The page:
Sex trafficking in the United States involves the forced sexual exploitation of adults or the sale of commercial sex by minors, and does not require transportation across borders into or inside of the country, as is commonly perceived.1 Victims experience significant physical, sexual, and psychological trauma while sex-trafficked, resulting in short and long-term complex health issues.2–5 However, trafficking survivors may choose not disclose their trafficking-related experience, in part due to concerns regarding safety and stigma.6
Current research and policy efforts have focused on training health care providers to identify sex-trafficking survivors in clinical settings and to connect them with care.7,8 Although there are currently no standardized guidelines for victim screening and health care delivery for those who are identified, incorporating trauma-informed care (TIC) practices are consistently recommended in existing protocols.9–11 TIC by health care providers involves recognizing signs and symptoms of trauma and avoiding retraumatization when providing clinical care.12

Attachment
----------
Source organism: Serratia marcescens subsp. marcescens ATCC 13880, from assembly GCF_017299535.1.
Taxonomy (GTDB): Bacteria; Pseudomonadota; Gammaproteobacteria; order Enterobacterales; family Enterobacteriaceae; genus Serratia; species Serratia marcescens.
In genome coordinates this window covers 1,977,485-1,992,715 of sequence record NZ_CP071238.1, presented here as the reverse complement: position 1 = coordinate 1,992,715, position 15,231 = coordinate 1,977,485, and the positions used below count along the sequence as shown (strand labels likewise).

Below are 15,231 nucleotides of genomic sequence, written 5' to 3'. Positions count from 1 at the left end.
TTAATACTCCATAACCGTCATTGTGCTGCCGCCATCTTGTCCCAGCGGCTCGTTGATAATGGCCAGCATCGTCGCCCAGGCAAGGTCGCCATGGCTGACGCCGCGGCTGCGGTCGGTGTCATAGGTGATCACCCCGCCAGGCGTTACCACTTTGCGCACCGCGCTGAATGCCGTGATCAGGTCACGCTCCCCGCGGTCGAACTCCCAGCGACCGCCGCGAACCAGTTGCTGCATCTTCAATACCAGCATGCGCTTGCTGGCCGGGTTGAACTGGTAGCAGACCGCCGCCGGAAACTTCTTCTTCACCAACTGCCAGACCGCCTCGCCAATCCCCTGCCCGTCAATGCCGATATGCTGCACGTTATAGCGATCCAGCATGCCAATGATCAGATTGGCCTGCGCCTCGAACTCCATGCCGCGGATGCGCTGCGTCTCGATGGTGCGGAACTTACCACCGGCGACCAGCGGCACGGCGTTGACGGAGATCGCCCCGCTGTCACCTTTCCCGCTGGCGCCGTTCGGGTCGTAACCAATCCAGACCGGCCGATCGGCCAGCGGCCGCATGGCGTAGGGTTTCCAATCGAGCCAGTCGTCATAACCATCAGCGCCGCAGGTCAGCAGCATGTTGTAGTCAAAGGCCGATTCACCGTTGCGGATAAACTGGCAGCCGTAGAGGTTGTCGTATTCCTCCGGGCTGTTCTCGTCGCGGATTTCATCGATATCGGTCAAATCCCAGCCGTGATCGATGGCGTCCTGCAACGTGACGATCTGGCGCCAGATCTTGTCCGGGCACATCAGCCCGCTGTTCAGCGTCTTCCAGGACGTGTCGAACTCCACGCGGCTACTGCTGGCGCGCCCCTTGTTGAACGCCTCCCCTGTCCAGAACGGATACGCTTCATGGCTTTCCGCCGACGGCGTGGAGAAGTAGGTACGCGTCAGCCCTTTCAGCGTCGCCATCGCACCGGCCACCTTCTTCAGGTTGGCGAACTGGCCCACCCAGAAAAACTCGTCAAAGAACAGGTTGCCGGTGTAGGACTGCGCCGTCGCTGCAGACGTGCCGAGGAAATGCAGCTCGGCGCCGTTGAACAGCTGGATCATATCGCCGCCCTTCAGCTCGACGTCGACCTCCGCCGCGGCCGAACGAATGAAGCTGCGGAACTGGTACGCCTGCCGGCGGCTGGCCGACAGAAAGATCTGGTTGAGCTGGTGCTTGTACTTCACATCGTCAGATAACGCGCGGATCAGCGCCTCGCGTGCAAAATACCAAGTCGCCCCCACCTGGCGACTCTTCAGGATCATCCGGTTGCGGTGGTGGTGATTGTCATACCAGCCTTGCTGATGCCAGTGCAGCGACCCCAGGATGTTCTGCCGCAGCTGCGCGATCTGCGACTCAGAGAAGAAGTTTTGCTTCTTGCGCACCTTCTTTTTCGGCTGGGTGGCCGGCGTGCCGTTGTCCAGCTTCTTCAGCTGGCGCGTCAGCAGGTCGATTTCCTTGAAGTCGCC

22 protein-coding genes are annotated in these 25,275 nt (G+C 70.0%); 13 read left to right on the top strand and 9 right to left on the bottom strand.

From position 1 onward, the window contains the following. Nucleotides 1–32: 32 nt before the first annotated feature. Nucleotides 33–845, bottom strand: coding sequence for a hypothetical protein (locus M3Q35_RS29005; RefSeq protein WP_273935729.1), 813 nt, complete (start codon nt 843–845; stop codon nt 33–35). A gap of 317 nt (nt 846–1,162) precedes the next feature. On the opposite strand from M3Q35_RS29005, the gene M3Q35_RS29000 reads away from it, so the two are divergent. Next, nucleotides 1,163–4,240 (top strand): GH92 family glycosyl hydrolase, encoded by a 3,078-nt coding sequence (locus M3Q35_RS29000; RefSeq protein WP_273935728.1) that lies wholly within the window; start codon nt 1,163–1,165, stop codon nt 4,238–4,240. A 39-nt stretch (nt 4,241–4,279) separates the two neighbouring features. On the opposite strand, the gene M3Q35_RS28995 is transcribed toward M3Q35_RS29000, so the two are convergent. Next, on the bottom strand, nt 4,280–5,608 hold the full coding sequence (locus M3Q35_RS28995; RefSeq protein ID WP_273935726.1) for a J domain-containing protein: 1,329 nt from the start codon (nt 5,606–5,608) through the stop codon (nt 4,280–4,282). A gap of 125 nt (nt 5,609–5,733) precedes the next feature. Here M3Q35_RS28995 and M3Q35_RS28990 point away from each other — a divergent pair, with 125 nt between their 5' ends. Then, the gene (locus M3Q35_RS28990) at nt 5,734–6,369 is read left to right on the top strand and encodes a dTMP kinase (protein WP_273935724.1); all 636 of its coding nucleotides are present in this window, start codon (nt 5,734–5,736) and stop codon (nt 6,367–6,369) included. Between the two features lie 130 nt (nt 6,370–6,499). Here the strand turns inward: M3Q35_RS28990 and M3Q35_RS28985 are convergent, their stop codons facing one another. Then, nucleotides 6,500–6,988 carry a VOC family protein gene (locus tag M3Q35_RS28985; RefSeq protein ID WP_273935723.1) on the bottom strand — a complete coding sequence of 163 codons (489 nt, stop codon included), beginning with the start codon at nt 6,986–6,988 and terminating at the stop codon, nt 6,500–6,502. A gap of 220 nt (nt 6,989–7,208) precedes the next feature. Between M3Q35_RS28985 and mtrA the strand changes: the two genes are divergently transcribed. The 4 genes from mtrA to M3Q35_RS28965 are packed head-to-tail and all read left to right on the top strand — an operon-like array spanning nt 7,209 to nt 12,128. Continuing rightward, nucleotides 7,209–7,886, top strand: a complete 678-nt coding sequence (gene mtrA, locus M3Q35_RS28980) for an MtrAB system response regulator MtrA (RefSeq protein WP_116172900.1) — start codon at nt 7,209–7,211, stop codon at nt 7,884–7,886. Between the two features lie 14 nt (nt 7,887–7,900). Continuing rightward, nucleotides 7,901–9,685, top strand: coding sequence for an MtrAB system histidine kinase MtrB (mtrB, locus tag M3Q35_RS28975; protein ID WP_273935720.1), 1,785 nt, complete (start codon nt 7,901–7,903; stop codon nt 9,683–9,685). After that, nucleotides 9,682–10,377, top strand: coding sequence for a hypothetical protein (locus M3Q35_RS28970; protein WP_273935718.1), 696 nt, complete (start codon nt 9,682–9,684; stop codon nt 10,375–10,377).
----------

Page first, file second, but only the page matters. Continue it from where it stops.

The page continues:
As best practices for health care delivery for sex-trafficking survivors develop, incorporating the perspectives of survivors is critical. However, survivor-based insight on health care for this population is sparse in the medical literature, due in part to challenges in identifying this largely hidden population. As a result, our study was designed to interview survivors of domestic sex trafficking who were incarcerated in the New York City jail system regarding experiences with trauma while being trafficked, and advice they have for health care delivery to this population.
This qualitative study was conducted from July to September 2015 in New York City’s women’s jail (Rose M. Singer Center) on Rikers Island. We chose to conduct this study in a correctional setting because women with experiences in trafficking may be overrepresented in a jail population13 and the setting provides a controlled environment in which they may freely share their stories. For logistical reasons, study participants were recruited from a housing area dedicated to counseling and therapeutic programming for persons with substance use disorders. The Institutional Review Boards (IRB) of the NYC Department of Health and Mental Hygiene (NYC DOHMH) and the University of Pennsylvania approved this study. Because of changes in the structure of the jail health system, the IRB oversight of this project was transferred from the NYC DOHMH to the Biomedical Research Association of New York in January 2016.14